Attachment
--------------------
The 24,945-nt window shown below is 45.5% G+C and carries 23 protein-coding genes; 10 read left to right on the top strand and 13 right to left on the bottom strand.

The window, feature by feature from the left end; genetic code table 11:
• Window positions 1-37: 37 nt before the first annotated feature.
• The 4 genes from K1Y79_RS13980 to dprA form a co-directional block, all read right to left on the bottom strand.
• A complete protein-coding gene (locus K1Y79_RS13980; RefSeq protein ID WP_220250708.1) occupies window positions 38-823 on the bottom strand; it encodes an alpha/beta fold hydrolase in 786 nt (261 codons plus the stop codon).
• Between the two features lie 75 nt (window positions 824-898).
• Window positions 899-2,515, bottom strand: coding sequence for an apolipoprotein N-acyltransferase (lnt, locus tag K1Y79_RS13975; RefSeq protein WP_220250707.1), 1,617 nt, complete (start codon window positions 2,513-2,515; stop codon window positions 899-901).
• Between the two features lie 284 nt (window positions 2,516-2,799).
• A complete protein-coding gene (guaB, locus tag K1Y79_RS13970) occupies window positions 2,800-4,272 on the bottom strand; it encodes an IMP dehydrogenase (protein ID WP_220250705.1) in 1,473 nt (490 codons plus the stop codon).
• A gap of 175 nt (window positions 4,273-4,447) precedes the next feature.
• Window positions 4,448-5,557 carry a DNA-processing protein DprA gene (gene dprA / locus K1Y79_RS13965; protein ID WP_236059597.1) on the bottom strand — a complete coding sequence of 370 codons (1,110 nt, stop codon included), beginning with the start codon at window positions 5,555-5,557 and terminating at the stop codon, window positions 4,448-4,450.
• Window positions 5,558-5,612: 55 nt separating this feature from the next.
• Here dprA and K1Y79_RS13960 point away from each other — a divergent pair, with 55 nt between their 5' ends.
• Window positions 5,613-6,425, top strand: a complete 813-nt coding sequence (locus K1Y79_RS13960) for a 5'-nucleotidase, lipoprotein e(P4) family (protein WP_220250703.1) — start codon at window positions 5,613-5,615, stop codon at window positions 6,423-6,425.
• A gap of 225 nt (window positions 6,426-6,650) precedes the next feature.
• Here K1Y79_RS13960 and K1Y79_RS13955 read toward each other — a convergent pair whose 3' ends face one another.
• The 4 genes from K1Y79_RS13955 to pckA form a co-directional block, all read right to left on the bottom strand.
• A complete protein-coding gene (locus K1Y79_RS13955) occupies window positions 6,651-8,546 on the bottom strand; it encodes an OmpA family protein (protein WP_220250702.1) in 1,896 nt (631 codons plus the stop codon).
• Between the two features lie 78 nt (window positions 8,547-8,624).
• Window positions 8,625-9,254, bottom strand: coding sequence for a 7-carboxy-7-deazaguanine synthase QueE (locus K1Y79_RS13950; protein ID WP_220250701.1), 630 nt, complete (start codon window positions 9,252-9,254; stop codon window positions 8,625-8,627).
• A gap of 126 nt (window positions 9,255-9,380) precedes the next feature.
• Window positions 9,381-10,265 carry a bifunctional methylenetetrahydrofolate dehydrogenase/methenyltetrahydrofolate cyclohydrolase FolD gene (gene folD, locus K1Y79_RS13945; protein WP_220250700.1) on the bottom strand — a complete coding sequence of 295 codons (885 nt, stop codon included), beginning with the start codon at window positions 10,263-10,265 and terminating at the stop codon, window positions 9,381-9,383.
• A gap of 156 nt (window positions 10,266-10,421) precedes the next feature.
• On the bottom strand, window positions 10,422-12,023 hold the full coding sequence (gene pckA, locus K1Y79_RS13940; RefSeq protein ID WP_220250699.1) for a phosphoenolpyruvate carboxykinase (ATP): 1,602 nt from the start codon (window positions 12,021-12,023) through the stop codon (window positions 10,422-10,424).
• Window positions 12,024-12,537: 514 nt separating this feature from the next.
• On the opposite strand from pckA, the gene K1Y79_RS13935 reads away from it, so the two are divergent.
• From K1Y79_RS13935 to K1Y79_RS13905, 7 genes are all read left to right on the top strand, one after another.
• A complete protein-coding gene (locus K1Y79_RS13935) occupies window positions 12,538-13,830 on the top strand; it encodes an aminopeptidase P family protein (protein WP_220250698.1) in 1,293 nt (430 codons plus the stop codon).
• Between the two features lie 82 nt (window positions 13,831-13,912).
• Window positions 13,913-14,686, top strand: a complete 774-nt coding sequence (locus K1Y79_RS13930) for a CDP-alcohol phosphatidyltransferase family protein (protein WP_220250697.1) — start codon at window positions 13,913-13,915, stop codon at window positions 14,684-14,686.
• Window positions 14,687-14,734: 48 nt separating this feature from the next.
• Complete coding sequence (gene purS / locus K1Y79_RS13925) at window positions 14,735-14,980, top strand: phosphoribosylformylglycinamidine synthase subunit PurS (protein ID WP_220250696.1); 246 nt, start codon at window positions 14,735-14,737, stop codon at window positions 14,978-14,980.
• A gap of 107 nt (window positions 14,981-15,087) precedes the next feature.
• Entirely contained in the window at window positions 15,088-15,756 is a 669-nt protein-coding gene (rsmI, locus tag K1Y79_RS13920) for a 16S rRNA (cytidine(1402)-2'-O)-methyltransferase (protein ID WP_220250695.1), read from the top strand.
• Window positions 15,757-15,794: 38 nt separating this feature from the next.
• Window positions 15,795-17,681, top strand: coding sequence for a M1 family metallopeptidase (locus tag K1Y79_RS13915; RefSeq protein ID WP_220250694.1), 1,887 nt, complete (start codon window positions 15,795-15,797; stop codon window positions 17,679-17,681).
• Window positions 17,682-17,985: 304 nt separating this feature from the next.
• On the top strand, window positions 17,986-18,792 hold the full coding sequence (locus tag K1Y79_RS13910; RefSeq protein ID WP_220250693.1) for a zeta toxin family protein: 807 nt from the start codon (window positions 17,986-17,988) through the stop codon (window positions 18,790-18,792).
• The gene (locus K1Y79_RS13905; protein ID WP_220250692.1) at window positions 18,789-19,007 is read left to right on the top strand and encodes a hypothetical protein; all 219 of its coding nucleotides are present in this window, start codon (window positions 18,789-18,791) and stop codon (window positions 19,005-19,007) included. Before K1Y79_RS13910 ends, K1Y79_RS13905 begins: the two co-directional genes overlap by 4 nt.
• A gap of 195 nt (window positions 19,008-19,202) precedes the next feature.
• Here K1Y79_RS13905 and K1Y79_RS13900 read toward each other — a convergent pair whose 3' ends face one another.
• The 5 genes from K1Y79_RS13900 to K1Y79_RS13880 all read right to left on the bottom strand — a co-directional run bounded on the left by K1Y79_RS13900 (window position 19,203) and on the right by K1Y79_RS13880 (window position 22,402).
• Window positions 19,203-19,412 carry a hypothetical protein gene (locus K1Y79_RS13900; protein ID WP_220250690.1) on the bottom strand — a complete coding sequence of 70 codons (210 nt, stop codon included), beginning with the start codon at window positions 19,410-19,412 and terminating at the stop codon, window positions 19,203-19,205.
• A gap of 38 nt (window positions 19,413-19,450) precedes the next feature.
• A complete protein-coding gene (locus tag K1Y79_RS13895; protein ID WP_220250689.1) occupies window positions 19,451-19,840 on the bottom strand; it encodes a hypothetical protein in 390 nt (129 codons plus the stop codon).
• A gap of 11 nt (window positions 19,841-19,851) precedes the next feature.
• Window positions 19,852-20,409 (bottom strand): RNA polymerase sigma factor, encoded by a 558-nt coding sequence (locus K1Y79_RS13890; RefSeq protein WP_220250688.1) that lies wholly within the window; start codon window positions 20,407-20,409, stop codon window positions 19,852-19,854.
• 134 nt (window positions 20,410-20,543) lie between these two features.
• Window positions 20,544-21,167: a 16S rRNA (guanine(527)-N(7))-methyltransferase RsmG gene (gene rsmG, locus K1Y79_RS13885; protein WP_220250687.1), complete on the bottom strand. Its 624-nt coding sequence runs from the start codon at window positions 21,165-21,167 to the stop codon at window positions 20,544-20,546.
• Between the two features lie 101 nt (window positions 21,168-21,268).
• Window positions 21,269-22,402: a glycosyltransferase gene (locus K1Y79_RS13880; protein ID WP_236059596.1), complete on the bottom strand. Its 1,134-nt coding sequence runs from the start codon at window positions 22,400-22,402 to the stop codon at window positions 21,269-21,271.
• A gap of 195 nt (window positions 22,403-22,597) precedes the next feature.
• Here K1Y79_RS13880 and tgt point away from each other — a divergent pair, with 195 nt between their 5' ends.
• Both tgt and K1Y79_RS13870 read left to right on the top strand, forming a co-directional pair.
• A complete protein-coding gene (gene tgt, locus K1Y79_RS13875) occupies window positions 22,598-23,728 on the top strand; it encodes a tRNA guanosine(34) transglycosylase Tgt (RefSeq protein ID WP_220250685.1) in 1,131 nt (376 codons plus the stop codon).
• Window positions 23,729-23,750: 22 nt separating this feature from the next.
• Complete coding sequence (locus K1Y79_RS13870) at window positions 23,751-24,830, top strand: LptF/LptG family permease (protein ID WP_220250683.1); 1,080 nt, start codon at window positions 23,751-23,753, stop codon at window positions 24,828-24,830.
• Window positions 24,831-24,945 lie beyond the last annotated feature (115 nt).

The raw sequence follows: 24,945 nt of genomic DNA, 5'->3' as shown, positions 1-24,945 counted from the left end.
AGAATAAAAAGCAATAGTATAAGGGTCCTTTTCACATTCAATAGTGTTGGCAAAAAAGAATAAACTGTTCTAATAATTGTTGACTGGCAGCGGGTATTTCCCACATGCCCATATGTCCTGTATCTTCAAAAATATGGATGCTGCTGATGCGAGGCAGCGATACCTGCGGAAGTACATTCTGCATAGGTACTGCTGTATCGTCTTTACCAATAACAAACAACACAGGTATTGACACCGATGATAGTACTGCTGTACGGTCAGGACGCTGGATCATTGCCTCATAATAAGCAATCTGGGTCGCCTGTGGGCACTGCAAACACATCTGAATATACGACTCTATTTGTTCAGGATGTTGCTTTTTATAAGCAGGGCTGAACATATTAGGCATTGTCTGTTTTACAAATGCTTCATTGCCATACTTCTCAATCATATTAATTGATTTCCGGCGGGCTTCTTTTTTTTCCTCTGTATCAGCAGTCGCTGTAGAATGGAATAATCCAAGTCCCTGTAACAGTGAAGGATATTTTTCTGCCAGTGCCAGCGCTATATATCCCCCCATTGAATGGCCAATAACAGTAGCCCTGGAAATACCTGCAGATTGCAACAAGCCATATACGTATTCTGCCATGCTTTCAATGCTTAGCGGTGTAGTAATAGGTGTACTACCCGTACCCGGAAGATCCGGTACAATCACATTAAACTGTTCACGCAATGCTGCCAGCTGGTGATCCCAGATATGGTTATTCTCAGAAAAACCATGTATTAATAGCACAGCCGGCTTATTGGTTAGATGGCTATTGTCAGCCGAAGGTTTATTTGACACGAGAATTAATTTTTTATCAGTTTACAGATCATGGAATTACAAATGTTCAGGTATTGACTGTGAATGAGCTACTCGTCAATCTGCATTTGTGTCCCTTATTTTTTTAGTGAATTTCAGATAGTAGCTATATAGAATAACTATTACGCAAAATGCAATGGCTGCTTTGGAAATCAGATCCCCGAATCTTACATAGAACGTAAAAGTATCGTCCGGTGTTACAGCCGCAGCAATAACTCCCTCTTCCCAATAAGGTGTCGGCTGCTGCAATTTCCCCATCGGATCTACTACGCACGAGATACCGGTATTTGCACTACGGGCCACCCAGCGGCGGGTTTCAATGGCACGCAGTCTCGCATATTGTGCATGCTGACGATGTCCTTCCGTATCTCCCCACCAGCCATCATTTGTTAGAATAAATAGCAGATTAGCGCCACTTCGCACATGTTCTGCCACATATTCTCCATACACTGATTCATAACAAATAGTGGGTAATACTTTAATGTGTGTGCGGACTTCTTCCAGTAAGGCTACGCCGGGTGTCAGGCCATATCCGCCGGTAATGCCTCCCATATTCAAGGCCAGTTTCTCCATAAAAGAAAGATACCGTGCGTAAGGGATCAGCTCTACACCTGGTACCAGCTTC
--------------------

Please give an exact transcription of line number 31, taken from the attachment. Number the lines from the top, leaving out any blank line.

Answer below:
• Window positions 14,687-14,734: 48 nt separating this feature from the next.